Additionally, NCEES maintains an international registry of individuals that it has assessed meet all competency requirements for licensure in the Asia-Pacific Economic Cooperation (APEC) or International Engineering Alliance (IEA). This enables firms in APEC or IEA jurisdictions to jumpstart the search process when seeking U.S. engineers, as well as potentially expediate the application process for regulatory boards. The list of economies involved include: Australia, Canada, Chinese Taipei, Hong Kong China, India, Indonesia, Ireland, Japan, South Korea, Malaysia, New Zealand, the Philippines, Russia, Singapore, South Africa, Sri Lanka, Thailand, and the United Kingdom.2
Construction is the act of building something. This is typically a residential or non-residential building (e.g., an office building, hotel, industrial buildings, etc.), but could also be a non-building structure (e.g., a road, bridge, etc.). As one can imagine, construction work involves a variety of jobs and tasks. While there are many different careers within the construction sector, jobs can be classified into three different categories: laborers; craftsmen; and professional, technical, or managerial. The U.S. Bureau of Economic Analysis (BEA) defines construction laborers as those who perform most of the lower-skilled work such as preparing and cleaning up construction sites. They also assist the construction craftsmen as needed.3 The craftsmen are the skilled tradespeople, e.g., carpenters, electricians, plumbers. The professional, technical, or managerial jobs are comprised of architects, engineers, and construction or project managers.
Qualifications vary depending on the category of construction work. While no formal education is required for construction laborers, as defined by BEA’s classification, these types of jobs do necessitate a certain level of physical strength and stamina as tasks typically require lifting heavy objects throughout the day, often in weather extremes. Additional training and certifications will enable laborers to undertake more complex tasks. While some construction trades do not require formal education, most require at least a high school diploma or equivalent. Most tradespeople learn their trade through apprenticeship programs. However, an alternative approach is to attend vocational-technical school. Depending on the trade, licensing and certification may be required.4 Construction managers typically have a bachelor’s degree. While certification is not required, obtaining a certification demonstrates professional competence and may be necessary to get hired or promoted.5 Many of the various certifications available for construction professionals (e.g., construction management, green building, safety certifications, etc.) are regulated at the national level.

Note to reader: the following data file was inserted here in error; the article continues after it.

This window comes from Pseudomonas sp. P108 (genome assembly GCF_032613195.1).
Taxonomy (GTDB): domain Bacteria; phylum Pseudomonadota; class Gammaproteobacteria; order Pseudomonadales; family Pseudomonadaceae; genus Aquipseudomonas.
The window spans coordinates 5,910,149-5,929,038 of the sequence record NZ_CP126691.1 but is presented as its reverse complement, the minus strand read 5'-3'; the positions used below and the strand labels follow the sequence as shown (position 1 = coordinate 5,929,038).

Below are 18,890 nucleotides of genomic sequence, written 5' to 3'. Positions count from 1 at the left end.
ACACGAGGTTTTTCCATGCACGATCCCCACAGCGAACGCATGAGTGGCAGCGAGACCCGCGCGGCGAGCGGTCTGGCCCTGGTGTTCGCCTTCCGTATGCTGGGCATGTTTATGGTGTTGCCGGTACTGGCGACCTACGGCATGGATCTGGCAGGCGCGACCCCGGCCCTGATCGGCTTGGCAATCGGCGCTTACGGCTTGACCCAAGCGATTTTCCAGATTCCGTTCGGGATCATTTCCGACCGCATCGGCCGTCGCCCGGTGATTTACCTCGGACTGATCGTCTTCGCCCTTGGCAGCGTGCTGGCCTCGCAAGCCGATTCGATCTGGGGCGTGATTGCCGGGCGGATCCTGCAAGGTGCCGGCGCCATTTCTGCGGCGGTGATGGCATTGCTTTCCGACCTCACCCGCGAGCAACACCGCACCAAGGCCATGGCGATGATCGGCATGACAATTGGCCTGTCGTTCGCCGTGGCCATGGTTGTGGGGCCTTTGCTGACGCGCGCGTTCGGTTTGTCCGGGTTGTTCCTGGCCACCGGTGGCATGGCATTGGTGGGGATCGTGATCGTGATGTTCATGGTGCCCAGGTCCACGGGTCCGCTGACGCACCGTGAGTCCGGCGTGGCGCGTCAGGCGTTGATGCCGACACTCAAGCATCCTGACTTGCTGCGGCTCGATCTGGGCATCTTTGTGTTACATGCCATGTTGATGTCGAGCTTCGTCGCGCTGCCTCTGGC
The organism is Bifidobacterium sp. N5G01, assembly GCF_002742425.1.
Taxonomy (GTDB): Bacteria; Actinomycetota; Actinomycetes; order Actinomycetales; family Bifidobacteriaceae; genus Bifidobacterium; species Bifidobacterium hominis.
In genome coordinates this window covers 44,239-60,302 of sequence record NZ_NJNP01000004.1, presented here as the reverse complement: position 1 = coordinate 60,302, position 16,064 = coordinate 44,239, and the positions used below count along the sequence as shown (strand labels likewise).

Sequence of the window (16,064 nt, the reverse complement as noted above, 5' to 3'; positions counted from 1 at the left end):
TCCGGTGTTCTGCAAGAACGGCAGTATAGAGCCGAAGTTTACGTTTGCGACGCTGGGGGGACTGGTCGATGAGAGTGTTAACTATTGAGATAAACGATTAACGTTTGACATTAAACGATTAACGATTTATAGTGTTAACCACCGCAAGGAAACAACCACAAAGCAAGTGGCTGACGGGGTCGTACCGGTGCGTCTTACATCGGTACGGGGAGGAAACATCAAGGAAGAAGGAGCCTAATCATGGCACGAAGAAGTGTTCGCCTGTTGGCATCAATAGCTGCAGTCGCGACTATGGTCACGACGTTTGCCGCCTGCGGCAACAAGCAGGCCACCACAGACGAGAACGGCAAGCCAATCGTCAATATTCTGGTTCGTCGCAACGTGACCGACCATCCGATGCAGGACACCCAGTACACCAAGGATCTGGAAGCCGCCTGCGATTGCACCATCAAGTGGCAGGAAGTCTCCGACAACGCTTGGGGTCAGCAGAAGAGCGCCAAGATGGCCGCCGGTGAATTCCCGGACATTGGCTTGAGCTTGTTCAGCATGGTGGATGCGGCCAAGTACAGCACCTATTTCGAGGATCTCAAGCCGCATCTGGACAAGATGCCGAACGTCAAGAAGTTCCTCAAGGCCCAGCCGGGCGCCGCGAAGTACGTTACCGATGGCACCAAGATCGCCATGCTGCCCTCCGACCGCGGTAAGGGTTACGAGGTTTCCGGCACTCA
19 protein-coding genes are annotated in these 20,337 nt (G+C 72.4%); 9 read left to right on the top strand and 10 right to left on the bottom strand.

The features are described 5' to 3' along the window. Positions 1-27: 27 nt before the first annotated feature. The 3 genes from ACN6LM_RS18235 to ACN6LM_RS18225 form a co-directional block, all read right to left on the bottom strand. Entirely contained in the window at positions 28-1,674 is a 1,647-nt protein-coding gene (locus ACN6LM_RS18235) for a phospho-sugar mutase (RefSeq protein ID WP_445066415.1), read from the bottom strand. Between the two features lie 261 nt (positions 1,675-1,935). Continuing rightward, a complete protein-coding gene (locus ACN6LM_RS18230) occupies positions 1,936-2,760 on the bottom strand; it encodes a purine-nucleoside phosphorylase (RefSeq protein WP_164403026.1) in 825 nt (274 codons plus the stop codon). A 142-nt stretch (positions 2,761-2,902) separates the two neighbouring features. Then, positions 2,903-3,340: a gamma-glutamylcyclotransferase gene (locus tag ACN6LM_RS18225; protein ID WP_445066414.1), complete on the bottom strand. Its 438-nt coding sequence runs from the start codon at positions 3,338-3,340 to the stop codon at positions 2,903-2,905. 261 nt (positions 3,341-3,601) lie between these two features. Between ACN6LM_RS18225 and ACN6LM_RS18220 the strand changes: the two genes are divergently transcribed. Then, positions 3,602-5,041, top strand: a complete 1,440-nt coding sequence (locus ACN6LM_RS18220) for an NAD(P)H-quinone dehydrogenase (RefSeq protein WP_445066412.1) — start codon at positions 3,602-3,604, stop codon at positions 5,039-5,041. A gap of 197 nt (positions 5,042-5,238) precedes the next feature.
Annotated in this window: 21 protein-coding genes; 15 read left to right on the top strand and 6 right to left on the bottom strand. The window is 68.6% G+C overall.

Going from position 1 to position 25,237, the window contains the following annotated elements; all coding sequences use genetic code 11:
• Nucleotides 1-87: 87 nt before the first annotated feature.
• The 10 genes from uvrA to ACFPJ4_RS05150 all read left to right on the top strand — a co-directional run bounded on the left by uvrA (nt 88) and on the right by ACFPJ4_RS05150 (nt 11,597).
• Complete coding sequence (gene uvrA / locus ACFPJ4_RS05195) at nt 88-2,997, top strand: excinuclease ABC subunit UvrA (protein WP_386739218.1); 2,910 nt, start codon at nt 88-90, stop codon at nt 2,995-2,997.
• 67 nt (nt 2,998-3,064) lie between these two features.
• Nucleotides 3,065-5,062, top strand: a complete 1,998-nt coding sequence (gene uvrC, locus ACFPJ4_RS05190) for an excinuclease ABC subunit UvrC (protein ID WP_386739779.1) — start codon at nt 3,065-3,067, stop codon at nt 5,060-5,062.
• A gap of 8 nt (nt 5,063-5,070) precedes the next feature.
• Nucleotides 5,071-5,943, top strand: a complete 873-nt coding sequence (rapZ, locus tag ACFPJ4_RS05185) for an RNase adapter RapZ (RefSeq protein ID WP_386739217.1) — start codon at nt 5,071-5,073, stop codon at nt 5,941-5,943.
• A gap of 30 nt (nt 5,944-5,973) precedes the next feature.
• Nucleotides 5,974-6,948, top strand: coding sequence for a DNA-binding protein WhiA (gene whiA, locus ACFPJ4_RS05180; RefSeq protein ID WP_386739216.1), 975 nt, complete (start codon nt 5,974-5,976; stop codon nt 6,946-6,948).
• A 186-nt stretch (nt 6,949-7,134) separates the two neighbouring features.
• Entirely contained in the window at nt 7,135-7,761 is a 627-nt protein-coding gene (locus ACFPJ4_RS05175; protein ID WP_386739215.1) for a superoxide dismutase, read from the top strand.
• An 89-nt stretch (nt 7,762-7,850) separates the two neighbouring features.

1 For additional information on the architecture licensing process and MRAs, see NCARB’s website.
2 For additional information on the engineering licensing process and MRAs, see NCEES’ website.
3 See BLS’, “Construction Laborers and Helpers,” dated April 18, 2022. Retrieved August 30, 2022.
4 See BLS’, “Construction and Extraction Occupations,” dated April 18, 2022. Retrieved August 30, 2022.
5 See BLS’, “Construction Managers,” dated April 18, 2022. Retrieved August 30, 2022.